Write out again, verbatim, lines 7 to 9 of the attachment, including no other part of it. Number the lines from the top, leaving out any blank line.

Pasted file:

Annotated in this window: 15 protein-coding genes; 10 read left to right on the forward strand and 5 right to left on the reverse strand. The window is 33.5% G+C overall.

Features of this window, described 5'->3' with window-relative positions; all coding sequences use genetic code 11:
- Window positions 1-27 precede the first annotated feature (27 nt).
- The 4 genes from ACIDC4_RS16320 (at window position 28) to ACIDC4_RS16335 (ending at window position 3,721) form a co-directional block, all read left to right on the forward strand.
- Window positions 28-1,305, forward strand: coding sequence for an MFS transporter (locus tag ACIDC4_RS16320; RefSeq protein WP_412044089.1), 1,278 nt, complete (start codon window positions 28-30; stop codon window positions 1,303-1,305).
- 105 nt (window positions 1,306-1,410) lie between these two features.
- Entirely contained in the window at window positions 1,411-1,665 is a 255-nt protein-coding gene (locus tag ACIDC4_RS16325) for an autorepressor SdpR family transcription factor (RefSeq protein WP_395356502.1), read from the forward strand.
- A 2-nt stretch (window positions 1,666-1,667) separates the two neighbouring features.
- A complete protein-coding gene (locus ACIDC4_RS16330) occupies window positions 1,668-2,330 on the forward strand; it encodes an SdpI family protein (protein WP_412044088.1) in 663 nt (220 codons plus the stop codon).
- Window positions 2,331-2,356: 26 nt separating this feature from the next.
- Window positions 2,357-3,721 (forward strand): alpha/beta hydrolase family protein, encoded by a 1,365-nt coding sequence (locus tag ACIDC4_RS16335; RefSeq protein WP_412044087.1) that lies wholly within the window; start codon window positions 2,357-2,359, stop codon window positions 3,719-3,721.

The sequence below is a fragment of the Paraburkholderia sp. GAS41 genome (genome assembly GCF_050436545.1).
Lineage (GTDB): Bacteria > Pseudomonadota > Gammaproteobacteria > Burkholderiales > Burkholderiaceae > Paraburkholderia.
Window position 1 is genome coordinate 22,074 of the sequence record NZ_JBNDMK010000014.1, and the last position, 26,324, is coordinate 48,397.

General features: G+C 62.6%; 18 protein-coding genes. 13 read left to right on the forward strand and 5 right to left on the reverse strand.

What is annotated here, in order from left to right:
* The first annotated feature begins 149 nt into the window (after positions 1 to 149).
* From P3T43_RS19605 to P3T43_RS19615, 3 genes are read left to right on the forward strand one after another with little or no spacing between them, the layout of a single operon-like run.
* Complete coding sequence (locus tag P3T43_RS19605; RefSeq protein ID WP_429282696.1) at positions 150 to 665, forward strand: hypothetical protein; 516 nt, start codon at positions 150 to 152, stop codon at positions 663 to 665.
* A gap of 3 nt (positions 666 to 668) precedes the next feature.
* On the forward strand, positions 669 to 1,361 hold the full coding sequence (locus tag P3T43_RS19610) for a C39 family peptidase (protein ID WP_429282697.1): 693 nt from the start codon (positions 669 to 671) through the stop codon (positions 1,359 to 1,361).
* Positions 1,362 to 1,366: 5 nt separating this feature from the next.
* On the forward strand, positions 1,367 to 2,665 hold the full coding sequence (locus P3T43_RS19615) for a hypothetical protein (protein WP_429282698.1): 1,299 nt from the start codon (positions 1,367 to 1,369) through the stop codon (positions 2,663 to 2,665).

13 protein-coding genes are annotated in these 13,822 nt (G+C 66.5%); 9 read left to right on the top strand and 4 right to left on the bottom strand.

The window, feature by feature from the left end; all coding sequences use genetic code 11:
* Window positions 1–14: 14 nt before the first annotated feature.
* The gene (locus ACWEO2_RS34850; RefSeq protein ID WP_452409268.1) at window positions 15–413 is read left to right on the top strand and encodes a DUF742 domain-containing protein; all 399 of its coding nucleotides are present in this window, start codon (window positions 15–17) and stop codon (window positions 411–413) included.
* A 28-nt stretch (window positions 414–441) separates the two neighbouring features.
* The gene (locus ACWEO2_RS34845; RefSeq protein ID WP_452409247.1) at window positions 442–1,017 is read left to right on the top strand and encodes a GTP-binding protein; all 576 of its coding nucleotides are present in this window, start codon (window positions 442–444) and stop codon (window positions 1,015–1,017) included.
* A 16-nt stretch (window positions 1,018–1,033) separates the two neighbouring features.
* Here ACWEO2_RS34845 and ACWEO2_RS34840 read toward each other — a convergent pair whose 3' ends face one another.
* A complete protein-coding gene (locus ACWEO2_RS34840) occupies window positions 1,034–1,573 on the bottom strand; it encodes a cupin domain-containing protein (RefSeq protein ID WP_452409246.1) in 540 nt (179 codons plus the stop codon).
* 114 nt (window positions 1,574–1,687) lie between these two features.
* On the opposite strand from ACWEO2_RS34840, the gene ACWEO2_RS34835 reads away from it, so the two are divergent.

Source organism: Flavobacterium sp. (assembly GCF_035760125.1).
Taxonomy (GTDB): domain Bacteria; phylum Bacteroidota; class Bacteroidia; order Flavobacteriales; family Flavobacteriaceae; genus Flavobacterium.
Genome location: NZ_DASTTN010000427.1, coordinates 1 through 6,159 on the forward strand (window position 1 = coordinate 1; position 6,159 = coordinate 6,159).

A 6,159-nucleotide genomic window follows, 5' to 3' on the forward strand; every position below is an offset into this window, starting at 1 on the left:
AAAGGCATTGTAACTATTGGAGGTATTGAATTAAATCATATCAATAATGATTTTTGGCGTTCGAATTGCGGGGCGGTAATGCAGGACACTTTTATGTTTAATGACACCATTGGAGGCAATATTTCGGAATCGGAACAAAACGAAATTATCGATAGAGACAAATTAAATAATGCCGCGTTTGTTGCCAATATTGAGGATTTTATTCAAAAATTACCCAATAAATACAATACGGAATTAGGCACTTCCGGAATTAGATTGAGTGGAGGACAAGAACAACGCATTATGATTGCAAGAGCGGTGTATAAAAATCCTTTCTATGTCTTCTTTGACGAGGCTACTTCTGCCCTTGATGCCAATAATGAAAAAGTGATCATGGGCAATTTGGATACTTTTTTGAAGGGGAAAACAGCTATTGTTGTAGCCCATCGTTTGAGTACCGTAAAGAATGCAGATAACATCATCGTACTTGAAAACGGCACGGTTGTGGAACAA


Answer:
- Entirely contained in the window at window positions 1,411-1,665 is a 255-nt protein-coding gene (locus tag ACIDC4_RS16325) for an autorepressor SdpR family transcription factor (RefSeq protein WP_395356502.1), read from the forward strand.
- A 2-nt stretch (window positions 1,666-1,667) separates the two neighbouring features.
- A complete protein-coding gene (locus ACIDC4_RS16330) occupies window positions 1,668-2,330 on the forward strand; it encodes an SdpI family protein (protein WP_412044088.1) in 663 nt (220 codons plus the stop codon).